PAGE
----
President Jacob Zuma on Thursday joined the growing campaign against rape in South Africa, saying the country faced ongoing violence against women and children and that it needed to stop.
"We have to build a caring society in which the rights of all are respected, especially the rights of women and children," Zuma said during an anti-rape campaign event in Mitchell's Plain outside Cape Town.
The campaign, themed "say no to rape", is being organised by non-governmental organisation Lead SA to rally South Africans behind the fight against women and child abuse.
Sexual offences courts to reopen
More than 64 000 cases of rape were reported to the South African police last year. Zuma said that while the statistics showed a decrease in other crimes, and a 70 percent overall conviction rate, the high levels of sexual offences were concerning.
"We have taken a decision to reopen the sexual offences courts so that those arrested can be dealt with before they cause further harm. We re-emphasise that men have a role to play in the fight against rape," Zuma said.
He said the courts would continue to deal harshly with perpetrators of violence.
"During the last financial year, the sexual offences unit secured over 363 life sentences with a conviction rate of 73 percent for crimes against women and children."
Bredasdorp rape 'a tipping point'
South Africans from all walks of life were galvanized into action and launched massive anti-rape demonstrations following the horrific gang rape and murder of a Bredasadorp teenager earlier this month.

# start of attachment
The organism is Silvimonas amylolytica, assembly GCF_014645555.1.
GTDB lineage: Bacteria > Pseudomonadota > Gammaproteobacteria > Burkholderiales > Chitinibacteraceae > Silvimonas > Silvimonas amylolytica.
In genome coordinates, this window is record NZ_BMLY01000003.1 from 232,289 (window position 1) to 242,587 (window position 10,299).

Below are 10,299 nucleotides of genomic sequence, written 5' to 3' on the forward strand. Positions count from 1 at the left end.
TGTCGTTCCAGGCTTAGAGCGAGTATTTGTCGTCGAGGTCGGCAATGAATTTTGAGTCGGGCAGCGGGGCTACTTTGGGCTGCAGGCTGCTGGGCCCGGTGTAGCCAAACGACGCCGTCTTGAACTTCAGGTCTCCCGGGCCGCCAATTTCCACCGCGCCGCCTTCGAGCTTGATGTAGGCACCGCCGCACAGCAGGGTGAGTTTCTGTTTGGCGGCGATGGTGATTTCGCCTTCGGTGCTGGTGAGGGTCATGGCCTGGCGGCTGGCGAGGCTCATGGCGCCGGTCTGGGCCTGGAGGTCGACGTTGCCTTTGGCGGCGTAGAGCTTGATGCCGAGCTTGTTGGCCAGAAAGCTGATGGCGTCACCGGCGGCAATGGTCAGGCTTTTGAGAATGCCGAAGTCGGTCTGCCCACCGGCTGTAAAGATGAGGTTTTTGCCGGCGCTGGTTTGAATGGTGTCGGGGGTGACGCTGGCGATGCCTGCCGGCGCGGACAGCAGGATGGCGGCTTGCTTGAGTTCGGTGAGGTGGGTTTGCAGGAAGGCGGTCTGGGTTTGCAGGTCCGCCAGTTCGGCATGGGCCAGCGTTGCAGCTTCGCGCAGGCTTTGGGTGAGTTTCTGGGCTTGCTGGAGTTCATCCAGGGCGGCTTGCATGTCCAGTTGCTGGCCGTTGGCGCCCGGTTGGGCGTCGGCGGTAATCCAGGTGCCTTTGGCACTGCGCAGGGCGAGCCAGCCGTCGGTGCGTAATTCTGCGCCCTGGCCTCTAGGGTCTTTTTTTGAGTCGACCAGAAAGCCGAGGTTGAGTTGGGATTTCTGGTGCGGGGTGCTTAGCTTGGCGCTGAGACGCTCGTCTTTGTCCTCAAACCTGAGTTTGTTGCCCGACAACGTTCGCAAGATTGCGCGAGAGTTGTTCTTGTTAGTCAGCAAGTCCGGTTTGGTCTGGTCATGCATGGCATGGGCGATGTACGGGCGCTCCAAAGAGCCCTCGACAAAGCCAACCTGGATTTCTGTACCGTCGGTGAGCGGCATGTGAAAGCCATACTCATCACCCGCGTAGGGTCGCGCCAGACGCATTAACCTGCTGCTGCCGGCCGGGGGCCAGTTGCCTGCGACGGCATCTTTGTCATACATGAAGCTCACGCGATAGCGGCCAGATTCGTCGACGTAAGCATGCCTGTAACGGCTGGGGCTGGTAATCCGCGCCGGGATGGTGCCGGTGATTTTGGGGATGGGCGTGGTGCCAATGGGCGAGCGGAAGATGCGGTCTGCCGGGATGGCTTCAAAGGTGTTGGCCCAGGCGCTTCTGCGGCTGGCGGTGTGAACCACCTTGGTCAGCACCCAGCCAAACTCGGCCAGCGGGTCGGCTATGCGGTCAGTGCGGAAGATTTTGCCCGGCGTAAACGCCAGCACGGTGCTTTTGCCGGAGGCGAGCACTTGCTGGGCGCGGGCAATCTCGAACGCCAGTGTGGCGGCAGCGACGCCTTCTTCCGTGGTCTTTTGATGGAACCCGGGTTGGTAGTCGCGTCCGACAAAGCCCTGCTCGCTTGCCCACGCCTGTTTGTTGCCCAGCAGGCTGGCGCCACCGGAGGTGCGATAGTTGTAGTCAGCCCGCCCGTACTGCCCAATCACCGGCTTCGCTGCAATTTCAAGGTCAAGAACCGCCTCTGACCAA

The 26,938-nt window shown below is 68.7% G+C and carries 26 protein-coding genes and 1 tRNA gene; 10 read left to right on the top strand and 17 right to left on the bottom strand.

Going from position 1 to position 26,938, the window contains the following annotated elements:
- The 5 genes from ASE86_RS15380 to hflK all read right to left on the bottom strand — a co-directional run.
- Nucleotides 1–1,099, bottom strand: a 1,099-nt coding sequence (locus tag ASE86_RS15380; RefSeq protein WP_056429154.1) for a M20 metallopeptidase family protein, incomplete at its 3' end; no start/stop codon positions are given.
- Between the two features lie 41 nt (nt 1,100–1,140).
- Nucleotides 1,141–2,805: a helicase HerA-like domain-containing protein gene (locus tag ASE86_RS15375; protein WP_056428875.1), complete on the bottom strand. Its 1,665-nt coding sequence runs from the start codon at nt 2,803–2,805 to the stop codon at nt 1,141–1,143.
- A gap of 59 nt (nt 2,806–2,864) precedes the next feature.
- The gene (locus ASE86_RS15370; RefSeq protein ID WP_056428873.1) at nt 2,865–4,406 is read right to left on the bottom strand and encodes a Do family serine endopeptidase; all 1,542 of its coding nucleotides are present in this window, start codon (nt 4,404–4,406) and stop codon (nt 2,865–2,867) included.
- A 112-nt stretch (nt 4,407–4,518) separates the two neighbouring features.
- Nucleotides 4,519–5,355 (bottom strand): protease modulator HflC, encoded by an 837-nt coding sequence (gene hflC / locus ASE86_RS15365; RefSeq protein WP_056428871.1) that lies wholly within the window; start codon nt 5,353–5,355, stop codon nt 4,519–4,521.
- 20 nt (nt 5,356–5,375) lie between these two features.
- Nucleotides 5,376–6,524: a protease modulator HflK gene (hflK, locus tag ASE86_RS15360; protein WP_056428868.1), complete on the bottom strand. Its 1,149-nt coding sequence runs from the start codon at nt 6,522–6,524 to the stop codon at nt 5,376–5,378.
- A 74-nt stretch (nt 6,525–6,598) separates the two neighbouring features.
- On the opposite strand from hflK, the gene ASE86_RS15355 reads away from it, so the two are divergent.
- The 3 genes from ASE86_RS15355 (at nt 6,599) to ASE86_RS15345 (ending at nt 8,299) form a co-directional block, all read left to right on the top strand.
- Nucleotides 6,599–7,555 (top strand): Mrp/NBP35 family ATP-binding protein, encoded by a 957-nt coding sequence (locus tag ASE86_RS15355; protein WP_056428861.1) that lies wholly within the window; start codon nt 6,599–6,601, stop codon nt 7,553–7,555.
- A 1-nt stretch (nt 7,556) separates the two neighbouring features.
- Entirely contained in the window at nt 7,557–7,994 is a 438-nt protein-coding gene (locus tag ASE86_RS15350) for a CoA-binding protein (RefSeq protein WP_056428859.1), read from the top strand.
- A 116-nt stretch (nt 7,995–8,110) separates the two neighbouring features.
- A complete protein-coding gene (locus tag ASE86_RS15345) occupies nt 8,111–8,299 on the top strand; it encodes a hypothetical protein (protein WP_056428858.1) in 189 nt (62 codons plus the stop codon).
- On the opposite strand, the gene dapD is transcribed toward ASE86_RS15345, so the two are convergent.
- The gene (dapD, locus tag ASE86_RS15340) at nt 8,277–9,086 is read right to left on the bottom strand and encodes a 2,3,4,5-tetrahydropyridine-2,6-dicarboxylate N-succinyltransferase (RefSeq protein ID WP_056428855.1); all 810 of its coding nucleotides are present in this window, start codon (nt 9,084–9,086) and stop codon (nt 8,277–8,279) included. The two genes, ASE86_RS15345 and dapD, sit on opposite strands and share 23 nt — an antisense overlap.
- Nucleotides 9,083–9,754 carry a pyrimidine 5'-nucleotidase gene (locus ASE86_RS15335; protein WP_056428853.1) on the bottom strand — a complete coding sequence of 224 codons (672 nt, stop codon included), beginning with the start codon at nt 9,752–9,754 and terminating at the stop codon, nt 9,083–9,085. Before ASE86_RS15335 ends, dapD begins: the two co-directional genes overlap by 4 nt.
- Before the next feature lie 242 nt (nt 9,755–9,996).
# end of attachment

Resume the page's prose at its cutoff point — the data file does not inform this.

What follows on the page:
Anene Boysen died allegedly after an attack by five men. She was reportedly found by a security guard badly mutilated and left for dead. She later passed away in hospital after identifying one of the men who attacked her.
Zuma, who deviated from his prepared speech on Thursday, told a hall packed with school children that the police were committed to rooting out all forms of crime.
He also warned against the use of drugs by young people. "They undermine yourself; you get addicted to a wrong thing and it won't take you anywhere. They undermine your life and you will never succeed in anything. Stay away from drugs."
The learners read a pledge committing to uphold the Constitution and abide by the laws of the country, and to respect the right of others irrespective of age, gender, race or sexual orientation.
Yusuf Abramjee, who heads the Lead SA campaign, called on South Africans to "stand up for yourself and other human beings", adding that the "say no to rape" initiative would be targeting all South Africans
"The horrific rape of Anene Boysen proved to be a tipping point ... We call on you, Mr President, to be at the forefront of this campaign."
Basic Education Minister Angie Motshekga said the campaign was important for the department.
"We cannot allow a situation where our children are made vulnerable to violence and abuse. In the last few weeks our country has been forced to wake up to a realisation that rape and abuse against women and children is a serious problem," Motshekga said.